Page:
If you’re a very wealthy family who decides to set up an investment group, which may also help with your fiduciary affairs and even your concierge services, why should you tell the world about it? Why should families risk any security and/or reputational issues that might come about be having a more public profile for a family office?
But some single-family offices are deciding to have a more public profile, despite no obvious commercial reasons to do so. They are launching publicly accessible websites and telling the world about their investments, their performance, and even sometimes more. They are the likes of Ferd, set up by Johan Andresen in Norway, MSD Capital, Michael Dell’s family office, Vulcan, Paul Allen’s investment group, and the Fremont Group, controlled by the Bechtel family. Even some family offices in emerging markets have websites disclosing a lot about them, like the AlTouq Group in Saudi Arabia, and Peninsula Participacoes in Brazil.
OK, for every family office telling the world about themselves there’s at least 20 or more that aren’t. Their names have only become known because of their investments – typically through Securities and Exchange Commission filings in the US, or similar regulatory disclosures in other countries.
Big names in this category are Bill Gates’s Cascade Investment, 1888 Management, set up by Charles and David Koch, and Weybourne Partners, which serves James Dyson and his family. There are many, many more that fit into this category, and indeed, some with not even a whisker of a public profile. These latter ones are normally based in offshore centres – and they may have a lot to hide.
Family Capital spoke to a few family offices about the transparency issue – here are a few responses – all rather fittingly, anonymous.
“One of the principal reasons why I am persuaded of the efficacy of the single-family office role is that, assuming that the single-family office has a sufficient critical mass, it benefits from a largely known and predictable workload that can be staffed efficiently and effectively,” says one London-based senior manager of a family office.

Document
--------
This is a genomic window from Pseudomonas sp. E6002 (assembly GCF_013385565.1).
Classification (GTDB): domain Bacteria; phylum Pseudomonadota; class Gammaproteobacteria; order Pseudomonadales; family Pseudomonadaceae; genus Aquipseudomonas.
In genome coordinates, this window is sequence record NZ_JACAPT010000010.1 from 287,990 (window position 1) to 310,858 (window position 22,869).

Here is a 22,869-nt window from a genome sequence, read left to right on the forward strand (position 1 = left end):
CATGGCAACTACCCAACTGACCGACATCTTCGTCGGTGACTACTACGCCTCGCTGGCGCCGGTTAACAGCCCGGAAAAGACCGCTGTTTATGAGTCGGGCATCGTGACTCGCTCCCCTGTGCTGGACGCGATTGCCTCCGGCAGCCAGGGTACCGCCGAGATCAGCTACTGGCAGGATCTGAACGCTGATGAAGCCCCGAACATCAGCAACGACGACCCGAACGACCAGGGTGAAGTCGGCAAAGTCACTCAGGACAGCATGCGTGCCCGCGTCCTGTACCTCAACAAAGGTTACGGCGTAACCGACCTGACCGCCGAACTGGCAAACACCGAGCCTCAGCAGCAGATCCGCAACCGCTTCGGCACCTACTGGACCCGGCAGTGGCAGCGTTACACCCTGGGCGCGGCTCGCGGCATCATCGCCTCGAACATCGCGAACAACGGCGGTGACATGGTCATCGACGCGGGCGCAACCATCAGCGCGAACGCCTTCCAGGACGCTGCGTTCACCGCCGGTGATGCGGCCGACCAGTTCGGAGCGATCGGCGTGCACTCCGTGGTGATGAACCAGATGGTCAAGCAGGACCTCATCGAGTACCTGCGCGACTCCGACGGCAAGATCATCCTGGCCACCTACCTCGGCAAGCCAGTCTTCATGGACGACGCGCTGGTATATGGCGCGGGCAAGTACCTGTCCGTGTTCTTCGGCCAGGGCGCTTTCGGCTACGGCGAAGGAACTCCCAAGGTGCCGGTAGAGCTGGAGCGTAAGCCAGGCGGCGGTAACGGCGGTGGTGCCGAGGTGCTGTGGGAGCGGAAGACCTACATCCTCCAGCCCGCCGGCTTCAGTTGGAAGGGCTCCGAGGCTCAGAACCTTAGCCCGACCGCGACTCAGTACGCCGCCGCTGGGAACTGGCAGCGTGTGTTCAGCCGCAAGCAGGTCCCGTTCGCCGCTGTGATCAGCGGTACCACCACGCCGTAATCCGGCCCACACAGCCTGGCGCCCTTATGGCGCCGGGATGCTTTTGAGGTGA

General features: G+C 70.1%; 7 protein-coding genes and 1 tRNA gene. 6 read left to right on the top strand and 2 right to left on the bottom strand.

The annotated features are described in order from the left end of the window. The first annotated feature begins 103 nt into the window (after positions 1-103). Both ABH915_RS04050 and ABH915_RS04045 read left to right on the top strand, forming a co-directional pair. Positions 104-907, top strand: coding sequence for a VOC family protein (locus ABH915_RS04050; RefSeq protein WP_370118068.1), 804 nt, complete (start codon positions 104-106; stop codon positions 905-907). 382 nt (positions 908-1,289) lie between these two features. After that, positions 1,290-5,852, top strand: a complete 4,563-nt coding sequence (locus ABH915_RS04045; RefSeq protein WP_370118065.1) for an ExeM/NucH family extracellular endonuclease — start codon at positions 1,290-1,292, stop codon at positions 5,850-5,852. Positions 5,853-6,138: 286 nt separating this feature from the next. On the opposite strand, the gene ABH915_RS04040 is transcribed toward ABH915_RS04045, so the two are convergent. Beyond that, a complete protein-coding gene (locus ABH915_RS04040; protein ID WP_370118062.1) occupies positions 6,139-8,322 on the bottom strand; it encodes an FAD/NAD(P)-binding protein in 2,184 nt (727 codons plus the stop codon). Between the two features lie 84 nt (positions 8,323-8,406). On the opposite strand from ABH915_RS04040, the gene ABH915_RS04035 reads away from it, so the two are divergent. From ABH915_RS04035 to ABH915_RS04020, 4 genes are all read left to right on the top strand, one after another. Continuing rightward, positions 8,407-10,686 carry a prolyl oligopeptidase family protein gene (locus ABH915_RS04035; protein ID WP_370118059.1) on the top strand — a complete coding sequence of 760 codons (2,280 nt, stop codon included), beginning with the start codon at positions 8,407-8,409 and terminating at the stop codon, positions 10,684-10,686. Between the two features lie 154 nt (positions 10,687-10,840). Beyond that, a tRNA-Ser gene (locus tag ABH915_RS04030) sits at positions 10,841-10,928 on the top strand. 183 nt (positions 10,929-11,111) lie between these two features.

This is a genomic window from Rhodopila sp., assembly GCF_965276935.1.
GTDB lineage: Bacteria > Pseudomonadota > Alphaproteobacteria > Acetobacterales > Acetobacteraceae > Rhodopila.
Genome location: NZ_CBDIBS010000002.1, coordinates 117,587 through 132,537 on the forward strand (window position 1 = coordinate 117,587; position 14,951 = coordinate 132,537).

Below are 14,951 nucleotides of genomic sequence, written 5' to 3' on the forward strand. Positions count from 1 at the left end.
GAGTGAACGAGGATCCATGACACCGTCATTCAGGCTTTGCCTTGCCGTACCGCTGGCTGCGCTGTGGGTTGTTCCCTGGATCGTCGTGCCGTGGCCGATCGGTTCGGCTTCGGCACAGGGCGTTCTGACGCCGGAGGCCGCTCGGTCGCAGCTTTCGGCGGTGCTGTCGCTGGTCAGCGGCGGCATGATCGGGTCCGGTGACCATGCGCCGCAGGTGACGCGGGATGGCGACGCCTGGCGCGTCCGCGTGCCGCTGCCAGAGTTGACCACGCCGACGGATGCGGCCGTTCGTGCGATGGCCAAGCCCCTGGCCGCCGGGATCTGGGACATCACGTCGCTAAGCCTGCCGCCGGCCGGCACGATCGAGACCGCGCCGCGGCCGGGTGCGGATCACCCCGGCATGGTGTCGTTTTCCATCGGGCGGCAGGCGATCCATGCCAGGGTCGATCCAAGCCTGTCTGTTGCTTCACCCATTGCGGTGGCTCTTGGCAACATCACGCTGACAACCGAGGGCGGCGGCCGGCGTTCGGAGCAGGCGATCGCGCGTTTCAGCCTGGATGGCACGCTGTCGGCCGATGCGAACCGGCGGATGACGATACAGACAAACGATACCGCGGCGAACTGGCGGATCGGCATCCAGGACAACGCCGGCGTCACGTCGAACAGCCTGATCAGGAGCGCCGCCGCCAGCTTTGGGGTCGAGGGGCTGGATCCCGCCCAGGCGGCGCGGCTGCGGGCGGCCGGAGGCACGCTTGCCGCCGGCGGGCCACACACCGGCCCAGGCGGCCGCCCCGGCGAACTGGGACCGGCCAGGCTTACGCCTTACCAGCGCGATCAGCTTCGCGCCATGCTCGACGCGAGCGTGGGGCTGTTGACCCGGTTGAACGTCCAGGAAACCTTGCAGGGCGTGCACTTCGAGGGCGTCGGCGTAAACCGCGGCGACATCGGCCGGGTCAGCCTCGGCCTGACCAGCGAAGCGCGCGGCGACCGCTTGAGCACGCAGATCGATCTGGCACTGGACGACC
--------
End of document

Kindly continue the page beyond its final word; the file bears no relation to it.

“Unlike a multi-family office or a professional firm, there is, therefore, no particular compulsion to gain new clients, such that there is no particular point to publicity or self-advertisement. My thinking on this is accordingly not particularly driven by considerations of physical security or cyber security. All our business is done essentially in countries where the rule of law is strong, such that physical security concerns are essentially a matter of the same common sense precautions that one would take in London.”
And asked about potential cyber security threats for family offices, he says: “Cyber security is a growing and ever-present risk, but this is a consequence of the increasing sophistication of the techniques being used by cyber-criminals, rather than any other factor.”
Another family office principal says: “We are fairly transparent as a family office, not only with a website but our accounts are available from the UK’s Companies House, and audited by one of the big four accountancy firms. Cyber security is an issue for all firms whether they are secretive or not.”
Whether family offices decide to have a public profile or not, the trend for more information coming out about them is here to stay. There’s a couple of reasons for this, one driven by the nature of their business, the other driven by wider developments in society.
As Family Capital has said on numerous occasions, family offices are more than ever taking strategic stakes in businesses. Many of these holdings are private, but some are listed – and this is leaving a fingerprint behind, which the public has access to. This is how people found out about Cascade and 1888 Management.
And at the same time that family offices are revealing more about themselves through their investments, they are also revealing more about themselves, albeit unwittingly, through social media and the web. Not just from LinkedIn profiles, but anywhere on the web – because it’s almost impossible these days not to have some information about one’s work activities on the web.
As one advisor recently told Family Capital, given these trends, maybe it’s better to have some profile, i.e. a website, rather than nothing at all. A completely secret approach could actually lead to greater suspicions, and ironically, more attention from the wrong people.
There’s also another benefit for family offices having more of a profile – being able to showcase the family’s commitment to social issues. Indeed, that might just be a big reason behind Vulcan and Ferd having such illuminating websites.